In a common core world where teaching is sometimes more concerned with evaluating pupils’ aptitudes for test-taking than with evaluating their well-being, one teacher has developed an ingenious method of tracking her children’s thoughts and feelings, and possibly saving lives in the process.
On Glennon Doyle Merton’s “Momastery” blog, she writes of her son’s math teacher, an unnamed, unsung hero. What makes her so? One afternoon, Merton dropped by her son’s fifth-grade classroom for help on how to better guide him with his homework, and she and his teacher got to talking. After some time they moved on from methods of long division to philosophies of teaching, both agreeing that “subjects like math and reading are the least important things that are learned in a classroom,” that we owe it to students to instill in them kindness, compassion, and bravery above all. And that’s when this teacher shared a secret method with Merton.
10. Patron: If I was feeling particularly existentialist, what book would you recommend for me?
9. Patron: Hi. I’m looking for a book called Bay Wolves. Can you help me find it?
Me: Sure, let me look it up for you… Hmmm, sorry we don’t have any books by that name. Do you know the author’s name, maybe?
Patron: No, but I think it’s spelled kind of weird, like B-E-O… wolves.
Me: …Do you mean Beowulf?
8. Patron: Can you help me find the Law Library?
Me: [pulls out a map] The Law Library is right here. You just walk down this street, turn this corner, and you’ll be there.
Patron: Thanks, hopefully they’ll have a book about Newton’s Laws.
Me: Uh, maybe you’re looking for the Physics Library instead…?
Here at eNotes, we publish new lesson plans and response journals for teachers all the time. Check out our latest additions below! And remember, these items are free for download with your subscription to the eNotes Teacher’s Edition.
(eNotes lesson plans have been written, tested, and approved by working classroom teachers. The main components of each plan include an in-depth introductory lecture, discussion questions, vocabulary lists, chapter-based questions, essay prompts and a multiple-choice test. They also offer complete answer keys for the instructor.)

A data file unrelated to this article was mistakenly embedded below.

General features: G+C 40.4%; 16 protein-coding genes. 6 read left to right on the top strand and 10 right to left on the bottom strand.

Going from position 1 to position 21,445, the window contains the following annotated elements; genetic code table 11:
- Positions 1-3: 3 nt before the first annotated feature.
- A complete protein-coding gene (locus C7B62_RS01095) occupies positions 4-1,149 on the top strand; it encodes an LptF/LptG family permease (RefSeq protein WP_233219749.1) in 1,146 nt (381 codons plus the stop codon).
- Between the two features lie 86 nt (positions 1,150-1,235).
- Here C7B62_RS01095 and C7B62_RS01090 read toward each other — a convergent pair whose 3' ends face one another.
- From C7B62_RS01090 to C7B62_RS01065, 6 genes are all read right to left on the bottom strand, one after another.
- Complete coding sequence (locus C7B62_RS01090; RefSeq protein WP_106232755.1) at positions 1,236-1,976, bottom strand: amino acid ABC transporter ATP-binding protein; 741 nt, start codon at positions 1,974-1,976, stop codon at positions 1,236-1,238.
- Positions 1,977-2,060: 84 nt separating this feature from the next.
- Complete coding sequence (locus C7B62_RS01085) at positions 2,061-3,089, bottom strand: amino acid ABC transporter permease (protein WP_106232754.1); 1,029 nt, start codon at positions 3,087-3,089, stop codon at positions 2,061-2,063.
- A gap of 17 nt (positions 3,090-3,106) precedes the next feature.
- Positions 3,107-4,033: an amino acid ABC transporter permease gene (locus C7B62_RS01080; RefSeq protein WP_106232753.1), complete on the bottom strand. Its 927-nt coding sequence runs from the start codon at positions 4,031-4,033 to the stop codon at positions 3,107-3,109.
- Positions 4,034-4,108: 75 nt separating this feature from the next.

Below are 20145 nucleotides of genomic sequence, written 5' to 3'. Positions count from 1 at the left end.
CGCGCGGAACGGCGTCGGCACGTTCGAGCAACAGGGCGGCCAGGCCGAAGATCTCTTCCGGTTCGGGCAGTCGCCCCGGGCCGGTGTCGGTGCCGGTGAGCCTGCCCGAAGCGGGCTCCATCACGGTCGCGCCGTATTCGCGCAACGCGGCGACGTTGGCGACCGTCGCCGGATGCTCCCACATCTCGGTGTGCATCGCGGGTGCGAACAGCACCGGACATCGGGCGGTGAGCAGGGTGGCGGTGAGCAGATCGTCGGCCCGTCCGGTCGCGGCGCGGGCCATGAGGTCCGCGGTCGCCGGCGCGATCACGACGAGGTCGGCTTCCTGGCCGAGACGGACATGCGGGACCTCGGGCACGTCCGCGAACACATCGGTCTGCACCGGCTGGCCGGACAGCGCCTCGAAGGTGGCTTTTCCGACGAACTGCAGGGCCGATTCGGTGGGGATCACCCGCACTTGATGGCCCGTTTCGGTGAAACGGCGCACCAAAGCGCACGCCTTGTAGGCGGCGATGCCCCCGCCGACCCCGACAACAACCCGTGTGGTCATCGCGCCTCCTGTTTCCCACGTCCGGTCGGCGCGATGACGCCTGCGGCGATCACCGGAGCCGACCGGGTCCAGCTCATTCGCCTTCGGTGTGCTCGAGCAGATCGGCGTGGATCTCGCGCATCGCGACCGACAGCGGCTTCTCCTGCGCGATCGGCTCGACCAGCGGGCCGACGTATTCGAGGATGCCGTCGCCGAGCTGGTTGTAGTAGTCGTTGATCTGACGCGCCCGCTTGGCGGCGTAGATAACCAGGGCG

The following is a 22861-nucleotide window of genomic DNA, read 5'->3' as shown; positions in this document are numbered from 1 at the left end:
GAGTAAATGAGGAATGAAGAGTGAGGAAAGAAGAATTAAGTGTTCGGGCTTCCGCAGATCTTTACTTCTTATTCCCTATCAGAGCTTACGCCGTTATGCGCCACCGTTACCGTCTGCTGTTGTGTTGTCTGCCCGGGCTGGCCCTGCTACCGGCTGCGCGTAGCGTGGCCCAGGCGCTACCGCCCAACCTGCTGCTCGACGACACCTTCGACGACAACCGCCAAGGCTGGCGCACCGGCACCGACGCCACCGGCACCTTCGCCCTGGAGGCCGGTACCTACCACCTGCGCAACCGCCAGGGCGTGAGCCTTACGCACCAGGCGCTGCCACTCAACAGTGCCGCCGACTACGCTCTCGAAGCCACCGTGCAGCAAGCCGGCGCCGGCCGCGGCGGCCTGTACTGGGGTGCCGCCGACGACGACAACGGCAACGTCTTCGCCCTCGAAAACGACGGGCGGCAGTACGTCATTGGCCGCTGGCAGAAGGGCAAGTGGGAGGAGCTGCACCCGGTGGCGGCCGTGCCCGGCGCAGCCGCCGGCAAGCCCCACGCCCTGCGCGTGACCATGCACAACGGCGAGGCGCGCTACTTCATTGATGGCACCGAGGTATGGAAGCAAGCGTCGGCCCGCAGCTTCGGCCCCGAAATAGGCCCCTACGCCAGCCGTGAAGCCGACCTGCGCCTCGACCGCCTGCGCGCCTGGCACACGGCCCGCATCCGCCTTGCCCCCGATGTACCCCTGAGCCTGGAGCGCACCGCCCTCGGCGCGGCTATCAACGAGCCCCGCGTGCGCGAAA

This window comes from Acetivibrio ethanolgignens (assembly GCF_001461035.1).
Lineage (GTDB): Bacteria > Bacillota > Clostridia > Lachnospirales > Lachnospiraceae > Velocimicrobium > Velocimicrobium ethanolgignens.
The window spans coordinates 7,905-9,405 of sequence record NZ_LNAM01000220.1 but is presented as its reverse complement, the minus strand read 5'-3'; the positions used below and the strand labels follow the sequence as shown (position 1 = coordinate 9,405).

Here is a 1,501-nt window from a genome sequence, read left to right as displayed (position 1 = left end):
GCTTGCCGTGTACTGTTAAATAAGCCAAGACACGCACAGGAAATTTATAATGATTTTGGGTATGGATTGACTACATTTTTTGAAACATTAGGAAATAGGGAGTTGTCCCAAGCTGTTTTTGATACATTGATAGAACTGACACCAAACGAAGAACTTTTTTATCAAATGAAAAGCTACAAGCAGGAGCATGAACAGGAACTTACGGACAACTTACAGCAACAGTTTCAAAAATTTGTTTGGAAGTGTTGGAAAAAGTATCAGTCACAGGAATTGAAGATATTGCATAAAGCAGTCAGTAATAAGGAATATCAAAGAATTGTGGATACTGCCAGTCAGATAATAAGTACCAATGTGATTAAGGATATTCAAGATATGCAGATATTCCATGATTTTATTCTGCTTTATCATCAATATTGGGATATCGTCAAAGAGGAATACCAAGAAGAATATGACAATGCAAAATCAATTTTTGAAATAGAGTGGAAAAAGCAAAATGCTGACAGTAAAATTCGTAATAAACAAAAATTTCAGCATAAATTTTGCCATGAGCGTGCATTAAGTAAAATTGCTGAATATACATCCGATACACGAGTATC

Jane Eyre (174 pages)
Things Fall Apart (85 pages)
Death of a Salesman (47 pages)
New Response Journals:
(An eNotes Response Journal is designed to encourage your students to read and write more effectively and with more pleasure. Each Response Journal includes a rich variety of writing prompts: some will take students directly into the text, while others will give students an opportunity to express their thoughts and feelings and to reflect on their own experiences.)
The Hunger Games (26 pages)
Roll of Thunder, Hear My Cry (20 pages)
About our special Teacher’s Edition:
The eNotes Teacher’s Edition currently offers 105 lesson plans, with 3 new plans added each month. Your subscription guarantees you an unlimited number of downloads of these plans and response journals, plus other classroom resources like user-uploaded documents, daily Q&A, and thousands of study guides. For more information on the Teacher’s Edition or a free sample of one of our lesson plans, click here.
Are you a teacher? eNotes employs real instructors as Educators in our Homework Help program for students. Submit your application today and join our team of experts!
Your education is in their hands… their totally shameless hands. Meet ten teachers who definitely had the last laugh. At you. In the teachers’ lounge. With all their friends.
1. This teacher who totally went there
2. This teacher who just shattered your dreams
3. This Chemistry teacher who refuses to give Gaga the artistic respect she deserves